The storyline, involving three untitled men propelled by avarice into uncivilized territory, could serve as a fable for the expansion of the American frontier. Against the sun-blasted background we see the elements that have shaped, in different ways, the essential American character: warfare, technology, weapons, hardened individualism. Previous western films might have explored related themes, but never with the exciting visual style shown in this one.
The characters are men we really have never seen before. They are enigmatic, inscrutable, and fascinating to look at. Leone leaves their pasts unmarked so we can eagerly fill in their backgrounds on our own. As their journey in pursuit of lucre ends, we are presented with the best showdown in the history of the western. The quest, exciting as it was, culminates in one of the best endings in movie history.
The score of course is famous in itself but welded to the fascinating visuals and characters it becomes one for the ages. Amazing it took an Italian director filming in Spain to make the essential "American" western film. You don't like westerns? I urge you to try this and see things from an outsider's point of view. His aim was true.
Many consider this film the most perfectly realized of Leone's trilogy, though I prefer the grander sweep of The Good The Bad and The Ugly. This is the best film in the series to start with, though, being slightly more polished than Fistful Of Dollars, and it's easier to follow as a template of the Leone style.
Contrary to popular critical opinion, this is definitely not a 'revisionist' western. What Leone has done has stripped the traditional western story down to its essential elements and flipped it. Basically, this is an ordinary western saga seen through a distorted (or clearer, depending on your viewpoint) lens. All westerns were generally made with the same characteristics, that is, a good guy and a bad guy. The good guy was simple: a lawman or rancher protecting something. The bad guy was usually the more interesting one. Leone made the so called 'good guy' more interesting, and more vicious than the villain. The story becomes the mirror image of the American Western, reflected from the deserts of Spain.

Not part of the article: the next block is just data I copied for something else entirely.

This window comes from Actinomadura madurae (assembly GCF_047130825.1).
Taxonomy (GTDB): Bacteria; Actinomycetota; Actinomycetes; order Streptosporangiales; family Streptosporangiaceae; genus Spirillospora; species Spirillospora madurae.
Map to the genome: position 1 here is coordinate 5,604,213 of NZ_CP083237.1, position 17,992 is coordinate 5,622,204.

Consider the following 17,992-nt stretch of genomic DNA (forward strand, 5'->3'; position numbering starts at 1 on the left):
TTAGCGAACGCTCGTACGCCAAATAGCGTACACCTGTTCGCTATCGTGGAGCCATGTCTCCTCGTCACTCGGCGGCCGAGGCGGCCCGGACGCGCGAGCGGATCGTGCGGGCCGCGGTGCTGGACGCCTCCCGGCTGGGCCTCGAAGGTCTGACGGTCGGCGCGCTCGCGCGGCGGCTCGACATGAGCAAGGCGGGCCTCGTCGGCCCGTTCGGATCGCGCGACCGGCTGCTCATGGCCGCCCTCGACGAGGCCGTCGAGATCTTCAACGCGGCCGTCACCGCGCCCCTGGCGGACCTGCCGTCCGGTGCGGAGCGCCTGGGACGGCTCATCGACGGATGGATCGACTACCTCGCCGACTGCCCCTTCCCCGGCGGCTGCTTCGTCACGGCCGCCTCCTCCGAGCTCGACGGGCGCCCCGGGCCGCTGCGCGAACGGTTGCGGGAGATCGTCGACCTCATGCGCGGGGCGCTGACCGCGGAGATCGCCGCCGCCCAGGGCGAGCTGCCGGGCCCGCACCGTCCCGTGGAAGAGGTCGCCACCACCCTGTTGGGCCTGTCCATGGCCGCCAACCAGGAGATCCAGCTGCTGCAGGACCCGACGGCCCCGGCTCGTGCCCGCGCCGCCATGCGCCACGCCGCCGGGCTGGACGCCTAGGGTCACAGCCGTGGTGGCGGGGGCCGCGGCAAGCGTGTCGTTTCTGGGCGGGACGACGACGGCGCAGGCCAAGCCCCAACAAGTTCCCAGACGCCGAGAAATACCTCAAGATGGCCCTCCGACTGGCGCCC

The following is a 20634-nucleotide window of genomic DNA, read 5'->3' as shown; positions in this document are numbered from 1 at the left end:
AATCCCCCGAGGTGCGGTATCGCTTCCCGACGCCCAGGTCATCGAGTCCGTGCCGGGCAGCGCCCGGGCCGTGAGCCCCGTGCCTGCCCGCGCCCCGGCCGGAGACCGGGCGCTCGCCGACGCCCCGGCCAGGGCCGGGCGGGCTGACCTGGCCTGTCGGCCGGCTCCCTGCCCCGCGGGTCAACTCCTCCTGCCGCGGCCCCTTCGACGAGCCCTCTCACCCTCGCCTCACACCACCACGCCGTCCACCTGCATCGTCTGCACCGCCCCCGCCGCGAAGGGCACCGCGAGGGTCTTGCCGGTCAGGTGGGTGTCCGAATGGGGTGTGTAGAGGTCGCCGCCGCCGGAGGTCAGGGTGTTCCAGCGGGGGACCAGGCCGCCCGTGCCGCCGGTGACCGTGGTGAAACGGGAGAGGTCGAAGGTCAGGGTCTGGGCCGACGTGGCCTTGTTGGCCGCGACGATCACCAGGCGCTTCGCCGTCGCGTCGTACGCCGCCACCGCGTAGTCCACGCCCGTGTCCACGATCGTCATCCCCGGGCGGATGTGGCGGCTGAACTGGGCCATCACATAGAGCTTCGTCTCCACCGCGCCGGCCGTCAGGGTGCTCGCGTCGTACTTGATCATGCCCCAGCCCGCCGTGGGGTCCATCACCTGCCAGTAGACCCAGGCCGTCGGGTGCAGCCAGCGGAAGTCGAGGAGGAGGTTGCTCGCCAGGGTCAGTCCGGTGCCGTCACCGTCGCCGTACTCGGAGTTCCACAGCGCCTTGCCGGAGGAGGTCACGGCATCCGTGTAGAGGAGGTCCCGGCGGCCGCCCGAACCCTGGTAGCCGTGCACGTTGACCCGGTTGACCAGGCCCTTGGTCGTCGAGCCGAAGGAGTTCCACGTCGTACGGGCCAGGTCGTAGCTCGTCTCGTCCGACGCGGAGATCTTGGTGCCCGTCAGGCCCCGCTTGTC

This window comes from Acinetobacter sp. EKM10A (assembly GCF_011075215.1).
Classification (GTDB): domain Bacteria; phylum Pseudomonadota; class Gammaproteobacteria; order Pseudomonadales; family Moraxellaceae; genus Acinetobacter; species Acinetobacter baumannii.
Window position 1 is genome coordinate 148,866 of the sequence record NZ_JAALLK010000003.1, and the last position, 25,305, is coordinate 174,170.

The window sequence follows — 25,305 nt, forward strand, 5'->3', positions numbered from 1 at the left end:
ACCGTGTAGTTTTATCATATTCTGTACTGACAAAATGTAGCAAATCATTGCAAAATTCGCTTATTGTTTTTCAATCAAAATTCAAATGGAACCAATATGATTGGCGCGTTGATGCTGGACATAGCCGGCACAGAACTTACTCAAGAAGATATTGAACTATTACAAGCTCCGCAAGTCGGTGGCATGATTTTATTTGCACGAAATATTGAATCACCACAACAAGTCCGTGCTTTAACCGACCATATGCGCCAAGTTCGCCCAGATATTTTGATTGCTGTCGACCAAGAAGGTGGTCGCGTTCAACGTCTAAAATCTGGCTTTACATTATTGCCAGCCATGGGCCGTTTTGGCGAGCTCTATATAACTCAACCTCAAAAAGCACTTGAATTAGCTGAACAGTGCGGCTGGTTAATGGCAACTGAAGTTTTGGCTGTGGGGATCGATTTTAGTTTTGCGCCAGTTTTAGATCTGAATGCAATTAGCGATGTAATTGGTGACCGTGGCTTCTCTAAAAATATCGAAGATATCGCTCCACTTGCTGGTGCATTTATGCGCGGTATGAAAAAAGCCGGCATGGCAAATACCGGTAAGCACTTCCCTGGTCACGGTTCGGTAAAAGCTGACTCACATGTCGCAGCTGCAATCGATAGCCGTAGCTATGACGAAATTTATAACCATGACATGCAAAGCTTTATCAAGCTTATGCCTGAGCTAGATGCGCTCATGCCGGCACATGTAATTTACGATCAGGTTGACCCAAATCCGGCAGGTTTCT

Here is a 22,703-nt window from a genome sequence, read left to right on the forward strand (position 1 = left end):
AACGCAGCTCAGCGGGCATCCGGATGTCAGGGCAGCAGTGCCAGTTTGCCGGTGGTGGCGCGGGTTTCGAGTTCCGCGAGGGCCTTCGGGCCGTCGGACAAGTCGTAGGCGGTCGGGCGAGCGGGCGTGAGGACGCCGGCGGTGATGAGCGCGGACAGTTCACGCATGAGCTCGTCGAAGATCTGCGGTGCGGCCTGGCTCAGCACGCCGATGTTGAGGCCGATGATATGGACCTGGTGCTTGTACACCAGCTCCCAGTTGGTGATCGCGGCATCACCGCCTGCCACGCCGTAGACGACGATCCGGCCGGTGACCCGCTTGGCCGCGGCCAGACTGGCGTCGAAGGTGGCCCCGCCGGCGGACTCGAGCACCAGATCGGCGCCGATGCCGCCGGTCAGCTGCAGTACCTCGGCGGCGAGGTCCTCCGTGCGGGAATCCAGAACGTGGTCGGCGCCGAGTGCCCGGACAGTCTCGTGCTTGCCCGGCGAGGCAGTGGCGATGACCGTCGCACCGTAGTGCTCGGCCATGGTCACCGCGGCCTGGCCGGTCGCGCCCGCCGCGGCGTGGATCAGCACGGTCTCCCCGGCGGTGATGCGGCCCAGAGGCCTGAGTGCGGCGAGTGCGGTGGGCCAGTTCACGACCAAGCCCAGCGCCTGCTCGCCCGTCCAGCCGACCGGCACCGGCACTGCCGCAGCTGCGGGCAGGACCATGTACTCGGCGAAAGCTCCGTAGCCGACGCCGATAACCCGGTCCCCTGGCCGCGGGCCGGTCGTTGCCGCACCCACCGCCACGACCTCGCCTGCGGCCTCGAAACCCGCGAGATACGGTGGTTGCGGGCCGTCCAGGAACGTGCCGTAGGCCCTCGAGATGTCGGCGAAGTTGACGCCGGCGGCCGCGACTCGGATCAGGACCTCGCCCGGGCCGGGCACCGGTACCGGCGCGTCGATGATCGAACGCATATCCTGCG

Eastwood, despite the dispute of others, is "The Man With No Name", and it's not only his identity that's unknown, it's his motives, his purpose, his origin. He's the focal point of the story, even though here he spends a lot of background time, letting Van Cleef and the others stand out in many striking scenes. This is Leone's genius at work. We never forget Eastwood is there, somewhere.
The two great characteristics of the trilogy are the close-ups and the music. These are better done here than in the others. Seeing this film for the first time, I was struck by the faces, which seemed to jump out of the screen from another place and time, definitely not the west of "Gunsmoke". The soundtrack, both stirring and haunting, will be celebrated a century from now. But the most amazing thing about this movie is that a film created on another continent and with a cast and crew of mostly Europeans is considered one of the greatest American Westerns.
I think that in a thousand years of Western History, there has not been a more dramatic saga than that of the rise and fall of the Third Reich. No screenwriter could come up with a harder hitting tale than the rise of a man like Hitler and his eventual demise. It seems too incredible in an era of constant entertainment that this actually took place, but what makes it even more amazing is the way the whole story ended.
The whole history really took place in an astonishingly short time period: Hitler rises up out of epic conflict, spreads his evil message to his villainous followers, people join in his evil plots for their own self interests and lust for power, they spread misery and destruction over the world with their fantastic destructive weapons, and finally they are vanquished and driven by their enemies underground where they die at their own hands, while their country is destroyed around them...No wonder fiction writers have been working on this same basic premise for more than sixty years.
This story is not fictitious. This is one of those rare movies where the real events could only have differed only slightly from what is depicted on screen. This is an amazing decision on the filmmaker's part, to unfold the events in a semi-documentary fashion, to avoid dramatic overacting, which is too easy to do in depicting these types of people, and provide an unbiased look at the events of the end of the war.